This is the link to his blog: which contains all you need, from suggested text through to the “Contact Your MP” link.


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Expect scuffles

The short but clever blog post from Gareth E Rees raises some interesting questions about public landscape and memory, using the insights of memorials.

I won’t spoil the impact by citing the neat ending, much as I’d like to share it, but the notion of memory is an important one. “Jodie” and “Duncan” – or Mrs A, Mr B, Chris and Deb, Ena, whoever – being remembered brings with it a certain appropriation, Gareth maintains. He may be right: I sit on a bench in this park and know that the view was appreciated by someone else.

Of course, I don’t mind that. Lucy Boston’s Green Knowe series of books are meditations on her house and its history, and are built on just this point, for example.

The bigger questions around landscape and myth, however, that I’ve explored before, impinge here, particularly when we think of landscapes as mutable. Can we alter this view, when Fred loved it so much? And more particularly, can we acknowledge the manes, lares et penates of previous inhabitants?

There is a bench I know that overlooks an old gravel pit and a railway siding. In the misty moisty, mornings of September it is beautiful: quiet, with grebes, mallards, the occasional plop of a fish or the silent flight of a heron. The bench has a commemoration on it.  The commemoration does not, I presume, remember when the gravel pit was in full operation, or when a local railway line ran through what is now the park. It remembers Mrs X “who loved this spot” for much the same reasons as many people do now. Her ghost, if you like, resonates with current feeling.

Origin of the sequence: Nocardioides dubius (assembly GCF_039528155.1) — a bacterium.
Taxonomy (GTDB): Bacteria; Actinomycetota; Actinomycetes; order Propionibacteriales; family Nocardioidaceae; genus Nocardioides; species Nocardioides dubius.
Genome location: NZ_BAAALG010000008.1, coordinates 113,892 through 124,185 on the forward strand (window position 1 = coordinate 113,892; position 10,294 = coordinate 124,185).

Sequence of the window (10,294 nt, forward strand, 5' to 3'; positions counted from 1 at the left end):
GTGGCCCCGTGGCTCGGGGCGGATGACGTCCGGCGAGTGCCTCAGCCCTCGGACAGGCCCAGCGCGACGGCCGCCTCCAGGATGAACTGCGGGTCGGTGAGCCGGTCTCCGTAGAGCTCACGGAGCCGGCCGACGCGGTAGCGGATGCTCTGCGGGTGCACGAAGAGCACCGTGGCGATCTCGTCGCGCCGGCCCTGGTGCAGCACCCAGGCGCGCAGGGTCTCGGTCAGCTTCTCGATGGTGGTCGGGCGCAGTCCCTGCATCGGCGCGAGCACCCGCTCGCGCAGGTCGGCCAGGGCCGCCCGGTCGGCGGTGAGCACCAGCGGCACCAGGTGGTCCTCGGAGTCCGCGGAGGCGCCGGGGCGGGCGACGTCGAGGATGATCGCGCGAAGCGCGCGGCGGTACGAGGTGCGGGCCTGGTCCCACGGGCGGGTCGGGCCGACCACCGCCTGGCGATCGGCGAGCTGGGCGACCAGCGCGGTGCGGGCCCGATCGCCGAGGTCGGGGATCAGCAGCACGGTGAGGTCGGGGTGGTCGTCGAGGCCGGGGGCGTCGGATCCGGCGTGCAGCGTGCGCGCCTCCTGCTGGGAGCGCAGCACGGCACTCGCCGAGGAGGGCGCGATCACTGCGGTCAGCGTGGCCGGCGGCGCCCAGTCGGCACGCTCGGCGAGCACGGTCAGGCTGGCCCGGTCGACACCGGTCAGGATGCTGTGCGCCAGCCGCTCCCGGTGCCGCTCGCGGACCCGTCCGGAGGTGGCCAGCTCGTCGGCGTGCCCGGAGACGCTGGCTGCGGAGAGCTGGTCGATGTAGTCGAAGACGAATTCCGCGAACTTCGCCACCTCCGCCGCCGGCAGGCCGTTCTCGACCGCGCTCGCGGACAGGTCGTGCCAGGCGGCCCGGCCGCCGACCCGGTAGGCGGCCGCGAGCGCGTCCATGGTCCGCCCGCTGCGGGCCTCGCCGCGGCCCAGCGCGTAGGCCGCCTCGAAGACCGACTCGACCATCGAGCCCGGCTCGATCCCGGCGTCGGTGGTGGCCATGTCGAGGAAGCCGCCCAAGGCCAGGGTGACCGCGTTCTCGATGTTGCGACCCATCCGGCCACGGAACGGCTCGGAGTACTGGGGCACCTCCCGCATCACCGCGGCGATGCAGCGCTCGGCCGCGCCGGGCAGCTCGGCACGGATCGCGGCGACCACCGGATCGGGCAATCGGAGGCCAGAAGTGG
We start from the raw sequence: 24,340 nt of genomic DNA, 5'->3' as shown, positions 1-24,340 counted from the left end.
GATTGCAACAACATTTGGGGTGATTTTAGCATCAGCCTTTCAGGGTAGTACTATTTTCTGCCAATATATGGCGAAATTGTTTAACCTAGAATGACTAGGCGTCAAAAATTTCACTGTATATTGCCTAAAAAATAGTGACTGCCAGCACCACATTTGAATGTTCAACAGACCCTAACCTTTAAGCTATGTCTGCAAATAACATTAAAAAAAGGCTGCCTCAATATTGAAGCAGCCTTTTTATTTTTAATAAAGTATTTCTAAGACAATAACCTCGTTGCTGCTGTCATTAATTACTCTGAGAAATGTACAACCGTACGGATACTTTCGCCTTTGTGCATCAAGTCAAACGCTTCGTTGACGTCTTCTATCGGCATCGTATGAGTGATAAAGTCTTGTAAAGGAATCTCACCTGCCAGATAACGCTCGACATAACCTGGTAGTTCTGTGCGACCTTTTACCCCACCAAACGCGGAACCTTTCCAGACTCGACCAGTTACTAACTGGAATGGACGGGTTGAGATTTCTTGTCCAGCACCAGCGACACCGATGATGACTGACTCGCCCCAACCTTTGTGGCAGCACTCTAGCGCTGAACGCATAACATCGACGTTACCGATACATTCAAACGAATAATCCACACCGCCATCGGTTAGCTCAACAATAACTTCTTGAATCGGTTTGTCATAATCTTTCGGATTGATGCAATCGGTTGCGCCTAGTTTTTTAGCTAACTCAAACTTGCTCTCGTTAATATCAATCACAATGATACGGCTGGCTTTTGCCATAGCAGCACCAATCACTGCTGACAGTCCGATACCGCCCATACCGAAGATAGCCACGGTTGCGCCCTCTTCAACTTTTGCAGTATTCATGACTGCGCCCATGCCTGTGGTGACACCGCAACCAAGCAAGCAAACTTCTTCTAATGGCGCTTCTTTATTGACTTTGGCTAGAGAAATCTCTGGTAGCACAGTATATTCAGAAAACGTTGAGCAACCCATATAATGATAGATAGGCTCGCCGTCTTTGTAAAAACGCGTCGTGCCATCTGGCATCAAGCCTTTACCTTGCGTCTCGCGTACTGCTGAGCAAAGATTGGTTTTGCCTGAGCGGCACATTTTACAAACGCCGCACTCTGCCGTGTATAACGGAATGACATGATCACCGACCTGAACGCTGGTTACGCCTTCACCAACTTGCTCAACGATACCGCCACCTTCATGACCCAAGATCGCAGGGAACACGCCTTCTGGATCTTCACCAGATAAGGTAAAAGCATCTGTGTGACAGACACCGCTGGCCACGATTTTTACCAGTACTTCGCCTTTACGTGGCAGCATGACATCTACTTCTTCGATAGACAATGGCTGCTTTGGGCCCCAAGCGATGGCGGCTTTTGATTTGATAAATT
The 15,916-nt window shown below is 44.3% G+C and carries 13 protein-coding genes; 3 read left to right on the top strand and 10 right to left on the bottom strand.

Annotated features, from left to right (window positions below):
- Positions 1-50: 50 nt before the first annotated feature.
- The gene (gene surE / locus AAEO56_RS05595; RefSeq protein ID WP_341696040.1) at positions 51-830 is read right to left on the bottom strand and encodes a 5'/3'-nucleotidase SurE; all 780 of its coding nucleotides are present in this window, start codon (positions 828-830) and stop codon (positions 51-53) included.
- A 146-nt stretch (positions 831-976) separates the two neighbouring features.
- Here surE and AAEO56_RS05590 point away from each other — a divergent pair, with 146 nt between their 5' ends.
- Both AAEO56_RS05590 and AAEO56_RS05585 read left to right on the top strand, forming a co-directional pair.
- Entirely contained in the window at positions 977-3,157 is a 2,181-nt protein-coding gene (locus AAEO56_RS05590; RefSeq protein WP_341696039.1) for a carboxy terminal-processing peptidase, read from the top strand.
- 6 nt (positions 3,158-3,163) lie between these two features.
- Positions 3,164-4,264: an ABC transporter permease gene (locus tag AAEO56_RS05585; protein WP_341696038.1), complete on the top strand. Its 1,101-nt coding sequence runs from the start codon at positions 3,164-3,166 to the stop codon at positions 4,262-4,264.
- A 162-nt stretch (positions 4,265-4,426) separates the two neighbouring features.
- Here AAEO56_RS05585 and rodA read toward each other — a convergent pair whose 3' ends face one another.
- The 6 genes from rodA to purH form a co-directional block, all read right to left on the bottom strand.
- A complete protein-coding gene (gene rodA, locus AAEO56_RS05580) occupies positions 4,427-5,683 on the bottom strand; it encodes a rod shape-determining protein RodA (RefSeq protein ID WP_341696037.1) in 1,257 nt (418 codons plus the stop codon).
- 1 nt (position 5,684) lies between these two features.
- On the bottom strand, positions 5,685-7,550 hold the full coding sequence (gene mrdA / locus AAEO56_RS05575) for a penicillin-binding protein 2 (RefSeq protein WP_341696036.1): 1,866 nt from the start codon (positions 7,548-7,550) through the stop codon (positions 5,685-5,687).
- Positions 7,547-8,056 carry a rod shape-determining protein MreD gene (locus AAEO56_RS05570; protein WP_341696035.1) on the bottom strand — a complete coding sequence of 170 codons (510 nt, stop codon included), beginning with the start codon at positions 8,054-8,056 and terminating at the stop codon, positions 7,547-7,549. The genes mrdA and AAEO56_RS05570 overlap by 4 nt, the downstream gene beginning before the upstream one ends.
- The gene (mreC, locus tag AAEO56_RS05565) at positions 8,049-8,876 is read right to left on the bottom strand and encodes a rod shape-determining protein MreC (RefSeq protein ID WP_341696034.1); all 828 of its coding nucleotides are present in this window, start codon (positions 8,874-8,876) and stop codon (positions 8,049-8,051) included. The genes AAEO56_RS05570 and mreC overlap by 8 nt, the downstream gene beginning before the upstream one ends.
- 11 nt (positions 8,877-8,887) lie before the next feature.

Another ghost, perhaps, of the Neolithic marsh dwellers of South Oxford, or the Normans who built their Grand Pont across the wetland might want to contest her view, our view. Where does our conservation stop? Whom do we recognise? Where does conservation of a nineteenth or twentieth century landscape become a matter of public interest? How do we represent landscape as mutable without laying in open to any and every change – or recognise that change is not always bad?

And can [children's] literature represent this mutability and beauty at one and the same time?